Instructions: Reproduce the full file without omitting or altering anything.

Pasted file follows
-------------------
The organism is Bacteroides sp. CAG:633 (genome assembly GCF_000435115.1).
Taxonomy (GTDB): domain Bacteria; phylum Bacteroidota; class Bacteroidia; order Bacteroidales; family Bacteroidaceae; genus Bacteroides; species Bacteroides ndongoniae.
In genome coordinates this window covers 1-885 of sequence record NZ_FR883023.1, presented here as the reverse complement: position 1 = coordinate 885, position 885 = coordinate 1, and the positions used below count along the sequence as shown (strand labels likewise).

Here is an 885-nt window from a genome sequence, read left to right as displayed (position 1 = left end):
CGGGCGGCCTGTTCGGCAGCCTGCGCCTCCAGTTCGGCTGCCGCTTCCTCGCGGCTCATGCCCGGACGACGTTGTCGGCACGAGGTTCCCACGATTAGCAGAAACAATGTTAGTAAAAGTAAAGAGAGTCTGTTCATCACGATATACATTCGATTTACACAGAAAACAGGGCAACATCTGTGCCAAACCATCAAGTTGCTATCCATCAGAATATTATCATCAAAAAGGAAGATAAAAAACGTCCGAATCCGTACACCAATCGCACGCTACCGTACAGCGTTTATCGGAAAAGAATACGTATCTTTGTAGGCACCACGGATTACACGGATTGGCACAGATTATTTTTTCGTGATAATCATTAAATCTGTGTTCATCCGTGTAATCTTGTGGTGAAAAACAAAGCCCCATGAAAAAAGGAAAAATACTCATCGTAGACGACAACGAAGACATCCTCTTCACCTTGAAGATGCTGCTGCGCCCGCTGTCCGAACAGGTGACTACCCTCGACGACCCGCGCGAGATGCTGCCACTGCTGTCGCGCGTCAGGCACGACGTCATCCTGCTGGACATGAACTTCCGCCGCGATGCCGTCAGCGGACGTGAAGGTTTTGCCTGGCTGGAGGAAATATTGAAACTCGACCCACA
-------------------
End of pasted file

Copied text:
The organism is Bacteroides sp. CAG:633 (genome assembly GCF_000435115.1).
Taxonomy (GTDB): domain Bacteria; phylum Bacteroidota; class Bacteroidia; order Bacteroidales; family Bacteroidaceae; genus Bacteroides; species Bacteroides ndongoniae.
In genome coordinates this window covers 1-885 of sequence record NZ_FR883023.1, presented here as the reverse complement: position 1 = coordinate 885, position 885 = coordinate 1, and the positions used below count along the sequence as shown (strand labels likewise).

Here is an 885-nt window from a genome sequence, read left to right as displayed (position 1 = left end):
CGGGCGGCCTGTTCGGCAGCCTGCGCCTCCAGTTCGGCTGCCGCTTCCTCGCGGCTCATGCCCGGACGACGTTGTCGGCACGAGGTTCCCACGATTAGCAGAAACAATGTTAGTAAAAGTAAAGAGAGTCTGTTCATCACGATATACATTCGATTTACACAGAAAACAGGGCAACATCTGTGCCAAACCATCAAGTTGCTATCCATCAGAATATTATCATCAAAAAGGAAGATAAAAAACGTCCGAATCCGTACACCAATCGCACGCTACCGTACAGCGTTTATCGGAAAAGAATACGTATCTTTGTAGGCACCACGGATTACACGGATTGGCACAGATTATTTTTTCGTGATAATCATTAAATCTGTGTTCATCCGTGTAATCTTGTGGTGAAAAACAAAGCCCCATGAAAAAAGGAAAAATACTCATCGTAGACGACAACGAAGACATCCTCTTCACCTTGAAGATGCTGCTGCGCCCGCTGTCCGAACAGGTGACTACCCTCGACGACCCGCGCGAGATGCTGCCACTGCTGTCGCGCGTCAGGCACGACGTCATCCTGCTGGACATGAACTTCCGCCGCGATGCCGTCAGCGGACGTGAAGGTTTTGCCTGGCTGGAGGAAATATTGAAACTCGACCCACA